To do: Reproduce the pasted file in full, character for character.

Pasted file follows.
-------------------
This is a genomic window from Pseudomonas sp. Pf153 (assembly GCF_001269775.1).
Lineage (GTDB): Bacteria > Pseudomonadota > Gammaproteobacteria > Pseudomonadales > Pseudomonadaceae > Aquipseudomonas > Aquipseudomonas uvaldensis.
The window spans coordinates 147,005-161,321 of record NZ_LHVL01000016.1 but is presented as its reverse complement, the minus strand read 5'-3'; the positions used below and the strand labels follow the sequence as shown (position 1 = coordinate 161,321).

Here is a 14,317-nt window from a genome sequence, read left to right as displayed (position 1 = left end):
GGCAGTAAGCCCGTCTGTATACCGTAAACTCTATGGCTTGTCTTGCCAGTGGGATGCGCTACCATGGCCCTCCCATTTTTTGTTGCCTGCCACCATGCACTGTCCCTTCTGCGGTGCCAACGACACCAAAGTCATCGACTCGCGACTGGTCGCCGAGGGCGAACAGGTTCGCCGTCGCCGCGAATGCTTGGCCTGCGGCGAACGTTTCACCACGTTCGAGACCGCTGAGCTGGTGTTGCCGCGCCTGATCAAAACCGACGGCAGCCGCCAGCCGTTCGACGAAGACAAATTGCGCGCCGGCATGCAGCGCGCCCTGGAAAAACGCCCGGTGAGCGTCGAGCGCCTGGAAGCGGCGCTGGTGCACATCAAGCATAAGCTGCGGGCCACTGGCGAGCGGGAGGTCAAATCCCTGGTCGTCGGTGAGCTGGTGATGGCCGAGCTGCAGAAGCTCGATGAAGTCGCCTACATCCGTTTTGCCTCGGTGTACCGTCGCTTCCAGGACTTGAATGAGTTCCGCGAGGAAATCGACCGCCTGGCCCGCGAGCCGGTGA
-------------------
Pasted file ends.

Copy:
This is a genomic window from Pseudomonas sp. Pf153 (assembly GCF_001269775.1).
Lineage (GTDB): Bacteria > Pseudomonadota > Gammaproteobacteria > Pseudomonadales > Pseudomonadaceae > Aquipseudomonas > Aquipseudomonas uvaldensis.
The window spans coordinates 147,005-161,321 of record NZ_LHVL01000016.1 but is presented as its reverse complement, the minus strand read 5'-3'; the positions used below and the strand labels follow the sequence as shown (position 1 = coordinate 161,321).

Here is a 14,317-nt window from a genome sequence, read left to right as displayed (position 1 = left end):
GGCAGTAAGCCCGTCTGTATACCGTAAACTCTATGGCTTGTCTTGCCAGTGGGATGCGCTACCATGGCCCTCCCATTTTTTGTTGCCTGCCACCATGCACTGTCCCTTCTGCGGTGCCAACGACACCAAAGTCATCGACTCGCGACTGGTCGCCGAGGGCGAACAGGTTCGCCGTCGCCGCGAATGCTTGGCCTGCGGCGAACGTTTCACCACGTTCGAGACCGCTGAGCTGGTGTTGCCGCGCCTGATCAAAACCGACGGCAGCCGCCAGCCGTTCGACGAAGACAAATTGCGCGCCGGCATGCAGCGCGCCCTGGAAAAACGCCCGGTGAGCGTCGAGCGCCTGGAAGCGGCGCTGGTGCACATCAAGCATAAGCTGCGGGCCACTGGCGAGCGGGAGGTCAAATCCCTGGTCGTCGGTGAGCTGGTGATGGCCGAGCTGCAGAAGCTCGATGAAGTCGCCTACATCCGTTTTGCCTCGGTGTACCGTCGCTTCCAGGACTTGAATGAGTTCCGCGAGGAAATCGACCGCCTGGCCCGCGAGCCGGTGA